On the other hand, what just what the hell does all this say about Obama and his highest advisors, the policymakers? 

God bless Gordon Brown, British Prime Minister, who just this weekend at the big Commonwealth Heads of Government Meeting down in Trinidad, "raised concerns" about the draconian anti-gay laws directly with Ugandan President Yoweri Kaguta Museveni.  That's diplomatic talk for telling him he's full of shit.  In an extremely polite way, of course.

Your Head Trucker is also proud to report that Stephen Harper - Canada's Conservative Prime Minister, who tried unsuccessfully to roll back equal marriage in that country three years ago - also talked to Museveni and told the press he finds the anti-gay bill "deplorable."  I'm glad to hear you testify, Brother Harper.

The Advocate reports that the Ugandan embassies of both France and the United States have issued statements condemning the bill.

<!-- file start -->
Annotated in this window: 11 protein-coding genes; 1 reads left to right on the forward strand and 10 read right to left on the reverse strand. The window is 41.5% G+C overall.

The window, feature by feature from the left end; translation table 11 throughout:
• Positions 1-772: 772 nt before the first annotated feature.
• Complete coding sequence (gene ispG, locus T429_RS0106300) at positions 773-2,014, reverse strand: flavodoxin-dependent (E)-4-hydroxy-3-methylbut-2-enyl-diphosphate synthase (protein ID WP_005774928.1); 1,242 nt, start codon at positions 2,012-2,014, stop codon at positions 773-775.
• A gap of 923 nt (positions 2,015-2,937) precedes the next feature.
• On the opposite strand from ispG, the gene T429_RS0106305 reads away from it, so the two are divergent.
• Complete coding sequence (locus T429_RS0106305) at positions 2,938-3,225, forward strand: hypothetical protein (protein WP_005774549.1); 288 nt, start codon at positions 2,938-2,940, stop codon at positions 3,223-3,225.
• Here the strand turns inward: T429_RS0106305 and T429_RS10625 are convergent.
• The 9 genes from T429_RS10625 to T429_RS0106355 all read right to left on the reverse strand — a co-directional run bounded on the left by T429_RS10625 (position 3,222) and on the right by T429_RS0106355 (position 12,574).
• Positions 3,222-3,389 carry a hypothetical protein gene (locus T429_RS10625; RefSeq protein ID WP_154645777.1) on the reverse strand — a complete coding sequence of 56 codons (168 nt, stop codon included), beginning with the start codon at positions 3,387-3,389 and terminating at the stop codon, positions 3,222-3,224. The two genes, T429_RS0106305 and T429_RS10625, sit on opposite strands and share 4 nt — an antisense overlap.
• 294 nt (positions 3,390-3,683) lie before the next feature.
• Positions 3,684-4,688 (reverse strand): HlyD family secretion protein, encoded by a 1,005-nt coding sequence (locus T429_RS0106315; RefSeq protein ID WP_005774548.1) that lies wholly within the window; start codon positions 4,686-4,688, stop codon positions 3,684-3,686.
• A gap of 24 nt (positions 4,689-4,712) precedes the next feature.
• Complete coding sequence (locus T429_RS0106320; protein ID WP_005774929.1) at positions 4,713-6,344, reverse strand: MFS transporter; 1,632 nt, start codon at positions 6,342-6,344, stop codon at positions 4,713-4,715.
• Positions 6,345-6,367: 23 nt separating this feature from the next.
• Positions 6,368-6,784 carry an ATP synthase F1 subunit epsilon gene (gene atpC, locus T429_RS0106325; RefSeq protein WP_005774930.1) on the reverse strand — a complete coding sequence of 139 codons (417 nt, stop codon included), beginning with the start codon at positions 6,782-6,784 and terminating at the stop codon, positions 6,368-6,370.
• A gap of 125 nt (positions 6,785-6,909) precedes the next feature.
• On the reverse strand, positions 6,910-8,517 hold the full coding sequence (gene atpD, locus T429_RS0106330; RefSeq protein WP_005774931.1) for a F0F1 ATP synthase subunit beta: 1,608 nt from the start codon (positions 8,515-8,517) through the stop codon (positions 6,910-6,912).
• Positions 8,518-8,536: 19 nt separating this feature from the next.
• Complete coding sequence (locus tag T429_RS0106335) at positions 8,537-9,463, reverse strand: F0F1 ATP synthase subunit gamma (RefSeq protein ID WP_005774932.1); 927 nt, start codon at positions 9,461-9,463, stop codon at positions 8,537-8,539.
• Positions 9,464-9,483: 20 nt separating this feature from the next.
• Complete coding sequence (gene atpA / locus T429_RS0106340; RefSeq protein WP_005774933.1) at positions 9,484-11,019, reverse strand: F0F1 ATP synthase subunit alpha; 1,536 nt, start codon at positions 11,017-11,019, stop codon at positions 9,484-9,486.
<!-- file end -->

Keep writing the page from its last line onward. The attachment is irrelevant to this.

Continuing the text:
Ah, but what about our own President - you know, the guy who just won the Nobel Peace Prize?  The fellow the whole world is so in love with right now.  Has he said one fucking word about it?  Will he?

Or is he the kind of nicey-nice, don't-rock-the-boat, I'm-everybody's-friend kind of guy who won't say a goddamn thing until the bodies are already piled shoulder-high?*

While we're on that subect, would it have cost him so much of his precious time - I know, his plate is just so full, what with healthcare, the economy, the war, yada yada yada - but would it really have wrecked his day to speak just one sentence against stripping gays of their civil marriage rights in Maine?

I swear to God, guys, if Obama turns out to be fake and a fraud and a con artist like so many others, I will never, ever believe another sonofabitching politician again as long as I live, not if I live to be a hundred.

I used to say, I was never so disappointed in a man as I was in Bill Clinton.  But this could top even that.

* - Horrifying provisions of the anti-gay bill after the jump.

Sunday, November 29, 2009

Lovelight: True

The song itself is not one of my favorites, but the pics are pretty cool, and well integrated with the music.

Here's wishing true love finds its way to every one of my Truckbuddies.  Even if you have to lie a little.

Goodnight, guys.

Degenerate Christianism

Andrew Sullivan: